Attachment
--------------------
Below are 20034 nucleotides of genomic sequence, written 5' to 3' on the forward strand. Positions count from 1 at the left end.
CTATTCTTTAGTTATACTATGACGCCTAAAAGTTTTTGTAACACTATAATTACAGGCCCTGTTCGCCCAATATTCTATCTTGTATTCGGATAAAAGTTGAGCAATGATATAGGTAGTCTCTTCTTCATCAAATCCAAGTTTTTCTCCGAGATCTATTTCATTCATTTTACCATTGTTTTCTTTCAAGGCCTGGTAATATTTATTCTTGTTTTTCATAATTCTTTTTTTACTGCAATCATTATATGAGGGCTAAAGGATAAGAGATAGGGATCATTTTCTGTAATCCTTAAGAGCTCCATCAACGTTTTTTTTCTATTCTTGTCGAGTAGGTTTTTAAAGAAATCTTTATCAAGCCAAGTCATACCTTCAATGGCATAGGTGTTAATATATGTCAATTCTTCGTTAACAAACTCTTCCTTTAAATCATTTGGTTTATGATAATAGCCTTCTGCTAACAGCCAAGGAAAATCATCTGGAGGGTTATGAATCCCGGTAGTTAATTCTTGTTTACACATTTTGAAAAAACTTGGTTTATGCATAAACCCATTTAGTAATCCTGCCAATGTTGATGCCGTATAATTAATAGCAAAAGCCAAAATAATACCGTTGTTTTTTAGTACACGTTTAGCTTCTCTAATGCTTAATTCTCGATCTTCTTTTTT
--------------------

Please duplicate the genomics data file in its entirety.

Below are 20034 nucleotides of genomic sequence, written 5' to 3' on the forward strand. Positions count from 1 at the left end.
CTATTCTTTAGTTATACTATGACGCCTAAAAGTTTTTGTAACACTATAATTACAGGCCCTGTTCGCCCAATATTCTATCTTGTATTCGGATAAAAGTTGAGCAATGATATAGGTAGTCTCTTCTTCATCAAATCCAAGTTTTTCTCCGAGATCTATTTCATTCATTTTACCATTGTTTTCTTTCAAGGCCTGGTAATATTTATTCTTGTTTTTCATAATTCTTTTTTTACTGCAATCATTATATGAGGGCTAAAGGATAAGAGATAGGGATCATTTTCTGTAATCCTTAAGAGCTCCATCAACGTTTTTTTTCTATTCTTGTCGAGTAGGTTTTTAAAGAAATCTTTATCAAGCCAAGTCATACCTTCAATGGCATAGGTGTTAATATATGTCAATTCTTCGTTAACAAACTCTTCCTTTAAATCATTTGGTTTATGATAATAGCCTTCTGCTAACAGCCAAGGAAAATCATCTGGAGGGTTATGAATCCCGGTAGTTAATTCTTGTTTACACATTTTGAAAAAACTTGGTTTATGCATAAACCCATTTAGTAATCCTGCCAATGTTGATGCCGTATAATTAATAGCAAAAGCCAAAATAATACCGTTGTTTTTTAGTACACGTTTAGCTTCTCTAATGCTTAATTCTCGATCTTCTTTTTT